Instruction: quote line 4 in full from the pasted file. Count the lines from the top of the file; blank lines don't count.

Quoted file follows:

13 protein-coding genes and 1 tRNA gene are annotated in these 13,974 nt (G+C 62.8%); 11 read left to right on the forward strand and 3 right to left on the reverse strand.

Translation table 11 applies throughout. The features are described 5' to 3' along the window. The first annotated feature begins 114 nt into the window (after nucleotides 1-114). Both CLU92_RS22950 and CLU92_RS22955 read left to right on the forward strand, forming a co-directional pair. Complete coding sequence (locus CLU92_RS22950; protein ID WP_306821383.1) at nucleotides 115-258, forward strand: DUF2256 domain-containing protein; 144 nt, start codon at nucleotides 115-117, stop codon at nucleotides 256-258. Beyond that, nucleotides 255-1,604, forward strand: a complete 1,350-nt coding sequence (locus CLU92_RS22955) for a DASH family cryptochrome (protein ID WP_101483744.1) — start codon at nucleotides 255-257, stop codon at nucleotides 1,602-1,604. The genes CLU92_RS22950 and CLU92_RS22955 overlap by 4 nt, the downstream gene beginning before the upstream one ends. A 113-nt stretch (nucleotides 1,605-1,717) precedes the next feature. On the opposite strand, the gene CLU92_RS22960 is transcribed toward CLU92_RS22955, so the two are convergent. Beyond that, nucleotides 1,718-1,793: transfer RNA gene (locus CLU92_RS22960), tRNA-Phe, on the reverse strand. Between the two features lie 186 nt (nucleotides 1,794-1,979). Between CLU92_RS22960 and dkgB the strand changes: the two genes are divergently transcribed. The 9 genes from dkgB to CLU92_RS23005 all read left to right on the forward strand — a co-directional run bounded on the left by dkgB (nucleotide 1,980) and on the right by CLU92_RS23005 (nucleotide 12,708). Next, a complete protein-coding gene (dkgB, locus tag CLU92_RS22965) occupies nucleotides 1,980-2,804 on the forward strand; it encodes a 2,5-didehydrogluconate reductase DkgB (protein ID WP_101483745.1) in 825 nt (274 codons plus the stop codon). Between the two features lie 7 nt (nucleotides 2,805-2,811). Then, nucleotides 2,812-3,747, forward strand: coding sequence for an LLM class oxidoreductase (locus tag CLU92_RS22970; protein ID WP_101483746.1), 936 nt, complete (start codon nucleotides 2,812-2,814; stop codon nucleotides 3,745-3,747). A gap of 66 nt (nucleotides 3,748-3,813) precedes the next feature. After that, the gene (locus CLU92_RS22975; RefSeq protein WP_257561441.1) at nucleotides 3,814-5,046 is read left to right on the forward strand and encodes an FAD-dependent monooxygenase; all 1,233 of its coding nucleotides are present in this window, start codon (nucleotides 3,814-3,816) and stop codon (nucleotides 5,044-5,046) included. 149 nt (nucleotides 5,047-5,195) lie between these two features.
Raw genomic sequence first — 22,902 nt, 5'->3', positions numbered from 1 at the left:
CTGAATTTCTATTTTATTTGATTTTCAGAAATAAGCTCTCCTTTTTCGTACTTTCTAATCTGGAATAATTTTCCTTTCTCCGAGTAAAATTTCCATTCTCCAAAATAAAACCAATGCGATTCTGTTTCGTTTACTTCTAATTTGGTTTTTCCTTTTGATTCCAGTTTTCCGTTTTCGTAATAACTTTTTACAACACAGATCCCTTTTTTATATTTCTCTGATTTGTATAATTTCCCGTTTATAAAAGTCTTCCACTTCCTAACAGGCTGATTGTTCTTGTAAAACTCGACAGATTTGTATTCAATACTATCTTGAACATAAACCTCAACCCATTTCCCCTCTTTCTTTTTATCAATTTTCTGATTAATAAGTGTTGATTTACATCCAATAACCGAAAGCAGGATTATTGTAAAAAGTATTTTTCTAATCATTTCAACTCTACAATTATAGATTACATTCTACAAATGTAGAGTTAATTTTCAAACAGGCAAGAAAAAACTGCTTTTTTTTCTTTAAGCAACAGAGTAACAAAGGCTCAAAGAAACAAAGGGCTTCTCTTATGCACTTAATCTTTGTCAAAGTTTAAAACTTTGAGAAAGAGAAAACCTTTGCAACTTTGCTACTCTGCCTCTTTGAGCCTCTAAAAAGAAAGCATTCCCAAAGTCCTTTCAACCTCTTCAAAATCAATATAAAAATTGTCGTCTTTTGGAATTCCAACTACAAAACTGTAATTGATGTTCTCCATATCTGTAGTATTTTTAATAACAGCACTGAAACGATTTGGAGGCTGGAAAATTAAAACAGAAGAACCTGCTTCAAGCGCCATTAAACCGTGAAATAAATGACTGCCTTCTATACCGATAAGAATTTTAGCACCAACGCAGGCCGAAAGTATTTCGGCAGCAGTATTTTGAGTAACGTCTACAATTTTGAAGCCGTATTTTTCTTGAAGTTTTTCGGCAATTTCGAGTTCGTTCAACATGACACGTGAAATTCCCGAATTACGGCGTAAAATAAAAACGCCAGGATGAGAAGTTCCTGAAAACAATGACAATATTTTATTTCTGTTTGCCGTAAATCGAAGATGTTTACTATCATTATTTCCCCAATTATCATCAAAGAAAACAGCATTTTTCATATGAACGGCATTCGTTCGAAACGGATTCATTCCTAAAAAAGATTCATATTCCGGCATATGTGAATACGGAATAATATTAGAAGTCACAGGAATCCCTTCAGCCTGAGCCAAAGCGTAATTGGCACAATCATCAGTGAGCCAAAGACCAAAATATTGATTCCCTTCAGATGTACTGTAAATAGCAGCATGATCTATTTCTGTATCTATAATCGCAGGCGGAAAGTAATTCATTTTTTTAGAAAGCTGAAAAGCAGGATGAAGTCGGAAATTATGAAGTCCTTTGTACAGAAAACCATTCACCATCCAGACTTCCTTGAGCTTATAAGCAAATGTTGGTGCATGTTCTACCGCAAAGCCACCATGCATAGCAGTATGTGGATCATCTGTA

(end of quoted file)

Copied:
CTGAATTTCTATTTTATTTGATTTTCAGAAATAAGCTCTCCTTTTTCGTACTTTCTAATCTGGAATAATTTTCCTTTCTCCGAGTAAAATTTCCATTCTCCAAAATAAAACCAATGCGATTCTGTTTCGTTTACTTCTAATTTGGTTTTTCCTTTTGATTCCAGTTTTCCGTTTTCGTAATAACTTTTTACAACACAGATCCCTTTTTTATATTTCTCTGATTTGTATAATTTCCCGTTTATAAAAGTCTTCCACTTCCTAACAGGCTGATTGTTCTTGTAAAACTCGACAGATTTGTATTCAATACTATCTTGAACATAAACCTCAACCCATTTCCCCTCTTTCTTTTTATCAATTTTCTGATTAATAAGTGTTGATTTACATCCAATAACCGAAAGCAGGATTATTGTAAAAAGTATTTTTCTAATCATTTCAACTCTACAATTATAGATTACATTCTACAAATGTAGAGTTAATTTTCAAACAGGCAAGAAAAAACTGCTTTTTTTTCTTTAAGCAACAGAGTAACAAAGGCTCAAAGAAACAAAGGGCTTCTCTTATGCACTTAATCTTTGTCAAAGTTTAAAACTTTGAGAAAGAGAAAACCTTTGCAACTTTGCTACTCTGCCTCTTTGAGCCTCTAAAAAGAAAGCATTCCCAAAGTCCTTTCAACCTCTTCAAAATCAATATAAAAATTGTCGTCTTTTGGAATTCCAACTACAAAACTGTAATTGATGTTCTCCATATCTGTAGTATTTTTAATAACAGCACTGAAACGATTTGGAGGCTGGAAAATTAAAACAGAAGAACCTGCTTCAAGCGCCATTAAACCGTGAAATAAATGACTGCCTTCTATACCGATAAGAATTTTAGCACCAACGCAGGCCGAAAGTATTTCGGCAGCAGTATTTTGAGTAACGTCTACAATTTTGAAGCCGTATTTTTCTTGAAGTTTTTCGGCAATTTCGAGTTCGTTCAACATGACACGTGAAATTCCCGAATTACGGCGTAAAATAAAAACGCCAGGATGAGAAGTTCCTGAAAACAATGACAATATTTTATTTCTGTTTGCCGTAAATCGAAGATGTTTACTATCATTATTTCCCCAATTATCATCAAAGAAAACAGCATTTTTCATATGAACGGCATTCGTTCGAAACGGATTCATTCCTAAAAAAGATTCATATTCCGGCATATGTGAATACGGAATAATATTAGAAGTCACAGGAATCCCTTCAGCCTGAGCCAAAGCGTAATTGGCACAATCATCAGTGAGCCAAAGACCAAAATATTGATTCCCTTCAGATGTACTGTAAATAGCAGCATGATCTATTTCTGTATCTATAATCGCAGGCGGAAAGTAATTCATTTTTTTAGAAAGCTGAAAAGCAGGATGAAGTCGGAAATTATGAAGTCCTTTGTACAGAAAACCATTCACCATCCAGACTTCCTTGAGCTTATAAGCAAATGTTGGTGCATGTTCTACCGCAAAGCCACCATGCATAGCAGTATGTGGATCATCTGTA